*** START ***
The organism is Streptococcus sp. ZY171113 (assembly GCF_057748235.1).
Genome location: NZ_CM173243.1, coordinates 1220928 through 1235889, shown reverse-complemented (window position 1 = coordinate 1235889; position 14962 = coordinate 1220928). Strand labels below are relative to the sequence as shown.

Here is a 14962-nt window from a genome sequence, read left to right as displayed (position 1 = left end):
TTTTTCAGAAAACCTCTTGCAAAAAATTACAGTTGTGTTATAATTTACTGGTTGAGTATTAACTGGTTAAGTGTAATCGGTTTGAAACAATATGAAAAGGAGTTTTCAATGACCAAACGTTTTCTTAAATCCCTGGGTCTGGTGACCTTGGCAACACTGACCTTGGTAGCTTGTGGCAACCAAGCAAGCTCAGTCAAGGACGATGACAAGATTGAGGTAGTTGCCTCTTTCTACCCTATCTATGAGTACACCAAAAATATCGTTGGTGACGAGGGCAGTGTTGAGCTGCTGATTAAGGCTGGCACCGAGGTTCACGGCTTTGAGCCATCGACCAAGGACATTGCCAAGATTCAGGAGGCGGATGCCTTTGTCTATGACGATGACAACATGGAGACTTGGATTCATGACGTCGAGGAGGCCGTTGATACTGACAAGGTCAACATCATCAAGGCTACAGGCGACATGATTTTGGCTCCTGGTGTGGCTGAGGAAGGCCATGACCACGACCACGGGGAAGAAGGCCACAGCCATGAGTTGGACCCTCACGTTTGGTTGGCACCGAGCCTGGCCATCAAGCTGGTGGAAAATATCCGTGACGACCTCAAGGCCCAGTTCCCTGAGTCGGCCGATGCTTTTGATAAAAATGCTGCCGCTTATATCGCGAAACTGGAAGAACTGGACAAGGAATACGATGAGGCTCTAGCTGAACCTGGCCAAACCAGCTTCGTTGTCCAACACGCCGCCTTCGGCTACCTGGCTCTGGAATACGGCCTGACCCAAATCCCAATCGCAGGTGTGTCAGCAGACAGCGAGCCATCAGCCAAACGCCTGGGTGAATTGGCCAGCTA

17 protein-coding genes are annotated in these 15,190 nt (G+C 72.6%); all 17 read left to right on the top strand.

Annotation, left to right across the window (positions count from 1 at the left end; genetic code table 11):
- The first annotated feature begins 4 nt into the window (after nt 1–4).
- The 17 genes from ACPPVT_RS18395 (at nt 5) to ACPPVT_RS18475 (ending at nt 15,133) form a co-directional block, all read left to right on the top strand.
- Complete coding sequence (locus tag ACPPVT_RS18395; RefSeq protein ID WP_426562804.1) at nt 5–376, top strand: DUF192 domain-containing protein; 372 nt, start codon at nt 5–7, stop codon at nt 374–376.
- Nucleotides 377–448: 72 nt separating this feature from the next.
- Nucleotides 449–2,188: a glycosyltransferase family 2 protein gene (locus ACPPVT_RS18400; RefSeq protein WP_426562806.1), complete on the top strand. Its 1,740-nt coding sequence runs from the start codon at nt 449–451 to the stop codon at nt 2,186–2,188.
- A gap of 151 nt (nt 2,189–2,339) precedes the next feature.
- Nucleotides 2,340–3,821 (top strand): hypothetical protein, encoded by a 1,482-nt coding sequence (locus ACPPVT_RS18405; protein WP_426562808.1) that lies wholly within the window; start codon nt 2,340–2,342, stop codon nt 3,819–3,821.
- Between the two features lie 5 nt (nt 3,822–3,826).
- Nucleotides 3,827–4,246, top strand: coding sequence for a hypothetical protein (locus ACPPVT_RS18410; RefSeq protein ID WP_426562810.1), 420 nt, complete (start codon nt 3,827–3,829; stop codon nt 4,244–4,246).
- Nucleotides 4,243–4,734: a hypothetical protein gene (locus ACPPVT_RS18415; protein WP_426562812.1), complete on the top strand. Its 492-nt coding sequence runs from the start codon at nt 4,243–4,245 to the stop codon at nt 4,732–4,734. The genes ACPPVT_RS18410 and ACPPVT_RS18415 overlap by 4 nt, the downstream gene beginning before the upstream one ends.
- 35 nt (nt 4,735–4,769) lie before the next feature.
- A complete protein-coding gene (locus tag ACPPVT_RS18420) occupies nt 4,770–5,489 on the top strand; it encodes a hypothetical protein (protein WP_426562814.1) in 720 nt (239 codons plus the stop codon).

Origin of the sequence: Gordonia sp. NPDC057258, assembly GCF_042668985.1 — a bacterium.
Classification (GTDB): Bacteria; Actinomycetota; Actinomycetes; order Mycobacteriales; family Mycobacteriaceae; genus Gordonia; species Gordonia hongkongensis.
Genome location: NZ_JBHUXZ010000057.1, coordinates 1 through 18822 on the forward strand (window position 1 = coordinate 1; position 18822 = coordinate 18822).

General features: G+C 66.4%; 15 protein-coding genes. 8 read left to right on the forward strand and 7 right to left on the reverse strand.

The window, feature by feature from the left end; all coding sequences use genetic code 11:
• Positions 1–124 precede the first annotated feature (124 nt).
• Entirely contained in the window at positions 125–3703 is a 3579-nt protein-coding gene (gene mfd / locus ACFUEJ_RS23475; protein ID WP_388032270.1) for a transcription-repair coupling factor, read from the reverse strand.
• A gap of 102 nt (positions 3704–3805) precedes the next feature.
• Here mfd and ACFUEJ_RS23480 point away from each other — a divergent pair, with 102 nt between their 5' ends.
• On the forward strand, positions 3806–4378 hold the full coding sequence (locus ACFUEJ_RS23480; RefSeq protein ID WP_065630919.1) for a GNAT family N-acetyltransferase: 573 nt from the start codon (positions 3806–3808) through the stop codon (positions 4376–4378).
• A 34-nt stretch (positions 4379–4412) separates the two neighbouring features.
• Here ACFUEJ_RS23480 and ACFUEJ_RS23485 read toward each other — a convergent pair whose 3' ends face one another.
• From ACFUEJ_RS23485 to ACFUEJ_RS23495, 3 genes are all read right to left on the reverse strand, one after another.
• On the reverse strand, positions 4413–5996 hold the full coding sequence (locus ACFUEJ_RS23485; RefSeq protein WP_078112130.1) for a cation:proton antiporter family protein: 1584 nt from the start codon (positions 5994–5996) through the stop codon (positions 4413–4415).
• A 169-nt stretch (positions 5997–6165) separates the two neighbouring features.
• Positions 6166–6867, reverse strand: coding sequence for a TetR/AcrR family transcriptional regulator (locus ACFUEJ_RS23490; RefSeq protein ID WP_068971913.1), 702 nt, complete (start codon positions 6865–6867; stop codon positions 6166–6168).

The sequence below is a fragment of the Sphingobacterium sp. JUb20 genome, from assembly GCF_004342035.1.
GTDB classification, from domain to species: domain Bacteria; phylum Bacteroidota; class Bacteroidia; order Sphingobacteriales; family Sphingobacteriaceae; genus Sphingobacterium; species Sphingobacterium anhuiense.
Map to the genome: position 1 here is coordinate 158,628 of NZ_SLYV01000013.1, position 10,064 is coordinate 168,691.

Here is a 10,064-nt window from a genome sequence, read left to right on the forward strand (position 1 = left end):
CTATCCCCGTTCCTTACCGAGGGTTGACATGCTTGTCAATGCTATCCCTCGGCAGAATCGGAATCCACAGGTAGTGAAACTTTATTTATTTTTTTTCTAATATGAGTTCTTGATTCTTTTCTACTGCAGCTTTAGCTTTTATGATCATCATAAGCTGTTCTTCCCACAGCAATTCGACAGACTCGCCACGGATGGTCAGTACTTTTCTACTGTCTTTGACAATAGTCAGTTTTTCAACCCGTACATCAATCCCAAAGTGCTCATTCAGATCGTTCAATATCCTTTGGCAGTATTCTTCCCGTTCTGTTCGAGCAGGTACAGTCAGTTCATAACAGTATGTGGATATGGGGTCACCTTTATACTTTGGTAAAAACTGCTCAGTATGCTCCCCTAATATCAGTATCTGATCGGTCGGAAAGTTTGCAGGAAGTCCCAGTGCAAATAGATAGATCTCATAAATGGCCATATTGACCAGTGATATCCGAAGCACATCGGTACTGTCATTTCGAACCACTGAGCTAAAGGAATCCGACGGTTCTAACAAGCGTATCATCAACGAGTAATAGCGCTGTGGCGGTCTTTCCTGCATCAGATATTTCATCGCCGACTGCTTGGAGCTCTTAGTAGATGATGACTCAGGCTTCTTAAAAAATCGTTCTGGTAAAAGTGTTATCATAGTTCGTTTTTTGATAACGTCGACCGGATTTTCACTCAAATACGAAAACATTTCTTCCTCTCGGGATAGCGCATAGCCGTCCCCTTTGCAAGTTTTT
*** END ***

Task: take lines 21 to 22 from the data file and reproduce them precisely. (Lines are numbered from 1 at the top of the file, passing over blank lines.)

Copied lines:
Genome location: NZ_JBHUXZ010000057.1, coordinates 1 through 18822 on the forward strand (window position 1 = coordinate 1; position 18822 = coordinate 18822).

General features: G+C 66.4%; 15 protein-coding genes. 8 read left to right on the forward strand and 7 right to left on the reverse strand.